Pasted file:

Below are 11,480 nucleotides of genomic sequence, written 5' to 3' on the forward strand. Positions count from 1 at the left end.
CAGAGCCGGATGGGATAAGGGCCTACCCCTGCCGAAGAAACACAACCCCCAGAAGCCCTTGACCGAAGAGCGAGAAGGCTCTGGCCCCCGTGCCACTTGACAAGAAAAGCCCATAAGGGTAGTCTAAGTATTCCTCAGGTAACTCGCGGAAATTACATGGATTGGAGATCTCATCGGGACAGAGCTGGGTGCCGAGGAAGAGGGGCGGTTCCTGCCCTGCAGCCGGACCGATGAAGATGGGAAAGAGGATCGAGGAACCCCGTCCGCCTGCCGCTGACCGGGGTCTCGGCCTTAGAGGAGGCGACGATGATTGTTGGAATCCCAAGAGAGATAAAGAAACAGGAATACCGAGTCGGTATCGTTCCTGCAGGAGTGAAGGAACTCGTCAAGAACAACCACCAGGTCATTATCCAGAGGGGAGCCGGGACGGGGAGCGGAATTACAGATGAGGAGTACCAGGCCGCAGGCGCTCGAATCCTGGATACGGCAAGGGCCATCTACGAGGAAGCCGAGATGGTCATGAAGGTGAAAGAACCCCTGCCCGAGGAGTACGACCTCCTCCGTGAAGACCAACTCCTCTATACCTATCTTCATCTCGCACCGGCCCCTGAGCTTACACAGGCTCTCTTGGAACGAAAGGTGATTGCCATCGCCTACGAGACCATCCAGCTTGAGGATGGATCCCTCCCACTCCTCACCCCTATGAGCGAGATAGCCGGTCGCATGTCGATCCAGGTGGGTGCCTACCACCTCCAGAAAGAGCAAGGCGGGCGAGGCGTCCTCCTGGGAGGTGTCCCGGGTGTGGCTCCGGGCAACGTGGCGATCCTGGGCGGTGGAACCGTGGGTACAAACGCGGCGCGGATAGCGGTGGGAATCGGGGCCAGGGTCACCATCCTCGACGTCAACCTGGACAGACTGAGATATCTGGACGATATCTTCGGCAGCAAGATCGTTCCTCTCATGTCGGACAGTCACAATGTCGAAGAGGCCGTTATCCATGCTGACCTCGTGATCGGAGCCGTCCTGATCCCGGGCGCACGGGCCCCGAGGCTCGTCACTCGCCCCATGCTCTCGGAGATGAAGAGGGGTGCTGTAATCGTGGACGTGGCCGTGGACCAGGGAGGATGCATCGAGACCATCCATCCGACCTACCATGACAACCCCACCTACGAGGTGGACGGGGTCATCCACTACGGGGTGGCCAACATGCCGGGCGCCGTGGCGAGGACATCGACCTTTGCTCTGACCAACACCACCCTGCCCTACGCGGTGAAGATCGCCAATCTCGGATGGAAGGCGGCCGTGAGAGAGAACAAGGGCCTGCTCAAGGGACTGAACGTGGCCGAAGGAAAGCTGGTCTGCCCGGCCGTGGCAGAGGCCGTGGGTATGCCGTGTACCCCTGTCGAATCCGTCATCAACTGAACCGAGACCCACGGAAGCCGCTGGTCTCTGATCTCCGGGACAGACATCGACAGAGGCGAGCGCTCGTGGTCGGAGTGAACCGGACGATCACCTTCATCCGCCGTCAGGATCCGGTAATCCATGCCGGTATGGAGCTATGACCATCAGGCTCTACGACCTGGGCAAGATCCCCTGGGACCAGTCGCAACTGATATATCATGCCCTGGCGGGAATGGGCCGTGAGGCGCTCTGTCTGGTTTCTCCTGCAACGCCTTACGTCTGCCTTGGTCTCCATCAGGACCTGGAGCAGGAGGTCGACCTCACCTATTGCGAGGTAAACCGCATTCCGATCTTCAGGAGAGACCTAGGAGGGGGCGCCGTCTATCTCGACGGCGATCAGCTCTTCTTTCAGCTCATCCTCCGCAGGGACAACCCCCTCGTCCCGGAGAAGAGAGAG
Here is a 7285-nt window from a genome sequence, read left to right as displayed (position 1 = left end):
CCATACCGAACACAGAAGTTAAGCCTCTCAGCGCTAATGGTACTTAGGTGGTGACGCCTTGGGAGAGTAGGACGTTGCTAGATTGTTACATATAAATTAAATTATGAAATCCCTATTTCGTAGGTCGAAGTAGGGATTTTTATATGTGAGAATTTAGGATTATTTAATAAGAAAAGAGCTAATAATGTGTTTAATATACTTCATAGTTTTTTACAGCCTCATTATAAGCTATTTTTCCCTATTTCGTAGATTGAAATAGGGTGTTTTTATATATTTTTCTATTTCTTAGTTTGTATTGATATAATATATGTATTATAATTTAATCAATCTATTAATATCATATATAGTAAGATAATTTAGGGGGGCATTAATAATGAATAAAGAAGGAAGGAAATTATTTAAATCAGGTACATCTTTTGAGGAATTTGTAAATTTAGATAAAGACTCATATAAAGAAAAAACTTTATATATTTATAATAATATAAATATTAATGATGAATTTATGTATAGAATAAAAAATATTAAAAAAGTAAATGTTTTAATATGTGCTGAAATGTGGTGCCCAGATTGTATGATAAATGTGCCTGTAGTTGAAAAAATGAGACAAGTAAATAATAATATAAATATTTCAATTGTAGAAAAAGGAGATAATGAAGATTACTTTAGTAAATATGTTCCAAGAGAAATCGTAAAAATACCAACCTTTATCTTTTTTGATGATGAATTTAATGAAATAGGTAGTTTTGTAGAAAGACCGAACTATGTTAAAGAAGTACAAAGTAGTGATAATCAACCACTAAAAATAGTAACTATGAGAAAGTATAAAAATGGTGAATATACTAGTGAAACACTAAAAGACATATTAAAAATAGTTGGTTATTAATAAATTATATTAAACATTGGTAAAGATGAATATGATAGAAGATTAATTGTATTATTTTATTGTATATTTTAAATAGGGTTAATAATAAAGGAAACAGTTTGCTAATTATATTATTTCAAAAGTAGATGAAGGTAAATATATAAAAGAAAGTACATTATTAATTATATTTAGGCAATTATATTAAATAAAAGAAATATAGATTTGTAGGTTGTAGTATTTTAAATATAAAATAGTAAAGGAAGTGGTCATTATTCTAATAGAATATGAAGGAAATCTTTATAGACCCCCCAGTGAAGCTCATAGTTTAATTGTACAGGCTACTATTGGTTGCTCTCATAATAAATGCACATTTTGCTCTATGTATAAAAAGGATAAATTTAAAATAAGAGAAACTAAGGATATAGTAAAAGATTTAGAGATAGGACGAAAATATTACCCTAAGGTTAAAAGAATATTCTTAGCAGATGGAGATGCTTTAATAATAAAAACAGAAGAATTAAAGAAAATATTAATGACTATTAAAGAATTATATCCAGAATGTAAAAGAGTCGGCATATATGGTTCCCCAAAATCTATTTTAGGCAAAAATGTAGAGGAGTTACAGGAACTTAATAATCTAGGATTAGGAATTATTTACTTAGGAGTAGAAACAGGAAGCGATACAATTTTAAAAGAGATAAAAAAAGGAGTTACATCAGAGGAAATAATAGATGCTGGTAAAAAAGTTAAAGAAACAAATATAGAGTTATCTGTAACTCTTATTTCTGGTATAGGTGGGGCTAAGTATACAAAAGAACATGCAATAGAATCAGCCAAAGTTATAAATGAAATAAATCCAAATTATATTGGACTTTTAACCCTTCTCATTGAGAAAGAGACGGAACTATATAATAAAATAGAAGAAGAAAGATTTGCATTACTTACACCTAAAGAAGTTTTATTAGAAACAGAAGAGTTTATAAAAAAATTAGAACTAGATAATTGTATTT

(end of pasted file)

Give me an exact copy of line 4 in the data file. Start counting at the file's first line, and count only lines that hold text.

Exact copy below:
CCATACCGAACACAGAAGTTAAGCCTCTCAGCGCTAATGGTACTTAGGTGGTGACGCCTTGGGAGAGTAGGACGTTGCTAGATTGTTACATATAAATTAAATTATGAAATCCCTATTTCGTAGGTCGAAGTAGGGATTTTTATATGTGAGAATTTAGGATTATTTAATAAGAAAAGAGCTAATAATGTGTTTAATATACTTCATAGTTTTTTACAGCCTCATTATAAGCTATTTTTCCCTATTTCGTAGATTGAAATAGGGTGTTTTTATATATTTTTCTATTTCTTAGTTTGTATTGATATAATATATGTATTATAATTTAATCAATCTATTAATATCATATATAGTAAGATAATTTAGGGGGGCATTAATAATGAATAAAGAAGGAAGGAAATTATTTAAATCAGGTACATCTTTTGAGGAATTTGTAAATTTAGATAAAGACTCATATAAAGAAAAAACTTTATATATTTATAATAATATAAATATTAATGATGAATTTATGTATAGAATAAAAAATATTAAAAAAGTAAATGTTTTAATATGTGCTGAAATGTGGTGCCCAGATTGTATGATAAATGTGCCTGTAGTTGAAAAAATGAGACAAGTAAATAATAATATAAATATTTCAATTGTAGAAAAAGGAGATAATGAAGATTACTTTAGTAAATATGTTCCAAGAGAAATCGTAAAAATACCAACCTTTATCTTTTTTGATGATGAATTTAATGAAATAGGTAGTTTTGTAGAAAGACCGAACTATGTTAAAGAAGTACAAAGTAGTGATAATCAACCACTAAAAATAGTAACTATGAGAAAGTATAAAAATGGTGAATATACTAGTGAAACACTAAAAGACATATTAAAAATAGTTGGTTATTAATAAATTATATTAAACATTGGTAAAGATGAATATGATAGAAGATTAATTGTATTATTTTATTGTATATTTTAAATAGGGTTAATAATAAAGGAAACAGTTTGCTAATTATATTATTTCAAAAGTAGATGAAGGTAAATATATAAAAGAAAGTACATTATTAATTATATTTAGGCAATTATATTAAATAAAAGAAATATAGATTTGTAGGTTGTAGTATTTTAAATATAAAATAGTAAAGGAAGTGGTCATTATTCTAATAGAATATGAAGGAAATCTTTATAGACCCCCCAGTGAAGCTCATAGTTTAATTGTACAGGCTACTATTGGTTGCTCTCATAATAAATGCACATTTTGCTCTATGTATAAAAAGGATAAATTTAAAATAAGAGAAACTAAGGATATAGTAAAAGATTTAGAGATAGGACGAAAATATTACCCTAAGGTTAAAAGAATATTCTTAGCAGATGGAGATGCTTTAATAATAAAAACAGAAGAATTAAAGAAAATATTAATGACTATTAAAGAATTATATCCAGAATGTAAAAGAGTCGGCATATATGGTTCCCCAAAATCTATTTTAGGCAAAAATGTAGAGGAGTTACAGGAACTTAATAATCTAGGATTAGGAATTATTTACTTAGGAGTAGAAACAGGAAGCGATACAATTTTAAAAGAGATAAAAAAAGGAGTTACATCAGAGGAAATAATAGATGCTGGTAAAAAAGTTAAAGAAACAAATATAGAGTTATCTGTAACTCTTATTTCTGGTATAGGTGGGGCTAAGTATACAAAAGAACATGCAATAGAATCAGCCAAAGTTATAAATGAAATAAATCCAAATTATATTGGACTTTTAACCCTTCTCATTGAGAAAGAGACGGAACTATATAATAAAATAGAAGAAGAAAGATTTGCATTACTTACACCTAAAGAAGTTTTATTAGAAACAGAAGAGTTTATAAAAAAATTAGAACTAGATAATTGTATTT